They say that a picture is worth a thousand words, which speaks volumes about the sensory service provided by the wonders that are our eyes. When our vision is affected by ailments such as cataracts, so is our entire way of life. Cataracts affect the vision of millions of Canadians each year, so it’s important to understand some key facts about this visual ailment.
- Cataracts have a variety of causes. Cataracts are typically formed as a result of old age, but they can also form as the result of a disease like diabetes (called diabetic retinopathy) or macular degeneration. Additionally, cataracts can form as the result of trauma to the eye or head, or after prolonged use of steroid medications. A cataract is formed when proteins in the lens, the part of the eye that focuses light, degrade or lose functional structure. These proteins, called crystallins, clump together and obstruct the lens from focusing light and also disrupt the structure of the lens. Patients with cataracts report their vision is like seeing something “through a steamy glass”.
- There are a few different types of cataracts. Cataracts can be divided into four classes: nuclear, cortical, posterior subcapsular, and congenital. The first three types all form as a result of aging, disease, or trauma, while congenital cataracts affect the individual from birth or a very young age. A nuclear cataract can affect an individual’s ability to see colour over time and the lens will turn yellow or even brown over time. A cortical cataract will affect how light passes through the lens, causing glare for the affected individual. A posterior subcapsular cataract forms near the back of the lens, interfering with light passing onto the retina. As a result, this type of cataract will affect night vision and even cause a glow or halo-like effect with your vision.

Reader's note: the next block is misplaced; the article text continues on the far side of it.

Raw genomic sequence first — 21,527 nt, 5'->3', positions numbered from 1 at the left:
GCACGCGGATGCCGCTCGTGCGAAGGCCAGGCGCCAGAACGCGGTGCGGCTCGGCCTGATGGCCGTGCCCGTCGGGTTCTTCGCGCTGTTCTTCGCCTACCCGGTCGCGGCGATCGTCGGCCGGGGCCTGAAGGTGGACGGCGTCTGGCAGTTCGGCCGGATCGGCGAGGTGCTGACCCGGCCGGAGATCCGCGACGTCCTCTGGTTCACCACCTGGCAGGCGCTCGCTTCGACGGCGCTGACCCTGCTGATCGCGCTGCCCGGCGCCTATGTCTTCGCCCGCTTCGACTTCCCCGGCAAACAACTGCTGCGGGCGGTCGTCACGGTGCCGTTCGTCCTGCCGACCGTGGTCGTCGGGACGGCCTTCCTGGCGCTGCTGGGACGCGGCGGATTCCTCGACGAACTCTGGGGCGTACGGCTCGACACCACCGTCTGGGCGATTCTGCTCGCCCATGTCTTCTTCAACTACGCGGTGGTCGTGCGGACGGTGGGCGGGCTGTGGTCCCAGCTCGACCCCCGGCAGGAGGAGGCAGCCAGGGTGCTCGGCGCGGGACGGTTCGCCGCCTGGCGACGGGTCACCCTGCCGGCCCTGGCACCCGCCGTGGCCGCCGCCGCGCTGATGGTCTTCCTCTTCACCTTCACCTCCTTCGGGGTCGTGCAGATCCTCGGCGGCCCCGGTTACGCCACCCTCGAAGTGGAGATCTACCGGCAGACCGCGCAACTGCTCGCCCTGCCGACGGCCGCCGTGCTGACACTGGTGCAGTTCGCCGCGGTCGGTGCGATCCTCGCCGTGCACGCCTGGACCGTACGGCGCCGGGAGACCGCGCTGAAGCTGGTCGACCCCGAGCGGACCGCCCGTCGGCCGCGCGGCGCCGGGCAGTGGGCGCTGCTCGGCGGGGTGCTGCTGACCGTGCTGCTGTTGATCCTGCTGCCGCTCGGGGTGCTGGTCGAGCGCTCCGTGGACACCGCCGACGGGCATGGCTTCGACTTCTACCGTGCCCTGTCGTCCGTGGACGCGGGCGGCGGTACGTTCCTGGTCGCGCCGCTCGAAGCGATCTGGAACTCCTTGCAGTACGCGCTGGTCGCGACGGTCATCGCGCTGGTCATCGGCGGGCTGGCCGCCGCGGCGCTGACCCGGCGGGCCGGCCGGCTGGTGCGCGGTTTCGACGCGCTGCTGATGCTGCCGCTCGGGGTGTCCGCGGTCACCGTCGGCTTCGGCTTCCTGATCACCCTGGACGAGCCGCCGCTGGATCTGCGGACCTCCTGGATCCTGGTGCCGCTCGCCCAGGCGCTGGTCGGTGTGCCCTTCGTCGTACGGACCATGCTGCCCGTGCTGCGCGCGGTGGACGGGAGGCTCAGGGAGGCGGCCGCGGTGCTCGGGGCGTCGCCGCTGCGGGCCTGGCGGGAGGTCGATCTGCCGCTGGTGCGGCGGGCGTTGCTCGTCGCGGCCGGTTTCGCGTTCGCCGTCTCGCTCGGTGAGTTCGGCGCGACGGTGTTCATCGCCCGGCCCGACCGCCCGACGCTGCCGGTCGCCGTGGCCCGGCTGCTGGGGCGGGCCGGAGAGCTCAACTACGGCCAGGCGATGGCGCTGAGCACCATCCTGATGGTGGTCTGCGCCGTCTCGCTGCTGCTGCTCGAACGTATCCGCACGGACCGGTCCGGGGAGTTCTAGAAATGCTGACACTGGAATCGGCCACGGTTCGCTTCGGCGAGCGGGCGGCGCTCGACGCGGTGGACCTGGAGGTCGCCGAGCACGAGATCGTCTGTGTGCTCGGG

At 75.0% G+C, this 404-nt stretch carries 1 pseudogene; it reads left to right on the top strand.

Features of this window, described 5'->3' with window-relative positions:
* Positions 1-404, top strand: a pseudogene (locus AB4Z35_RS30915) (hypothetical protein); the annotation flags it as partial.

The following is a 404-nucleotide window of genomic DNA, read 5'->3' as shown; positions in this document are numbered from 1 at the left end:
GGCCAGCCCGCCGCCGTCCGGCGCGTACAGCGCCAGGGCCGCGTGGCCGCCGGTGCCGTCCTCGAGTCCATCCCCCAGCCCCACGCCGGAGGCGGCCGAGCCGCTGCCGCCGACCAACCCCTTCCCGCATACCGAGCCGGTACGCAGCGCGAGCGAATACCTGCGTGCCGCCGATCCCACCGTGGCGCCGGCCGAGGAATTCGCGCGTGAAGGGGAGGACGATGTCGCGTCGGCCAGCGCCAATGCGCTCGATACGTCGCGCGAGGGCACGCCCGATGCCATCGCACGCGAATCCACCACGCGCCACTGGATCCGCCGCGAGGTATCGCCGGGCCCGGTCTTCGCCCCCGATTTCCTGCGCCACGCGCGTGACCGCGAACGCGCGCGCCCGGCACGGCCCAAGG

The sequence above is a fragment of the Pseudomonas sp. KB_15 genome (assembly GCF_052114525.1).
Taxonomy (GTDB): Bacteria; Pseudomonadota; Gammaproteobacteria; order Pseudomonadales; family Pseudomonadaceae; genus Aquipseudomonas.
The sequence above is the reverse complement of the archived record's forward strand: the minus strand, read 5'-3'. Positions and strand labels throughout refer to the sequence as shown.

- You can prevent cataracts. A study conducted over ten years concluded that the best way to prevent cataracts was through a combination of diet and taking precautionary measures against UV rays like wearing sunglasses. A diet that included almonds, sunflower seeds, spinach, and other leafy greens contained high amounts of vitamin E and lutein, was proven to help prevent cataracts.
- There is surgery available for cataracts. Cataract surgery is fast and relatively painless, and you won’t need to stay in the hospital after surgery has been performed successfully. Surgery will be performed by an ophthalmologist, who will remove the affected lens from the eye and replace it with a new, artificial lens.
- A new eye drop is being developed to cure cataracts A team of scientists and ophthalmologists have recently developed a steroid-based solution that dissolves cataracts right out of a patient’s eye. This eye drop is still in the experimental phase, but initial results are very promising.
Cataracts are the most common type of eye-related ailment in Canada, affecting more people than all other eye disease combined. By maintaining a healthy diet, wearing protective UV resistant sunglasses, and by making regular trips to your optometrist to check on the health of your eyes, you can prevent the formation of cataracts and other eye-related ailments.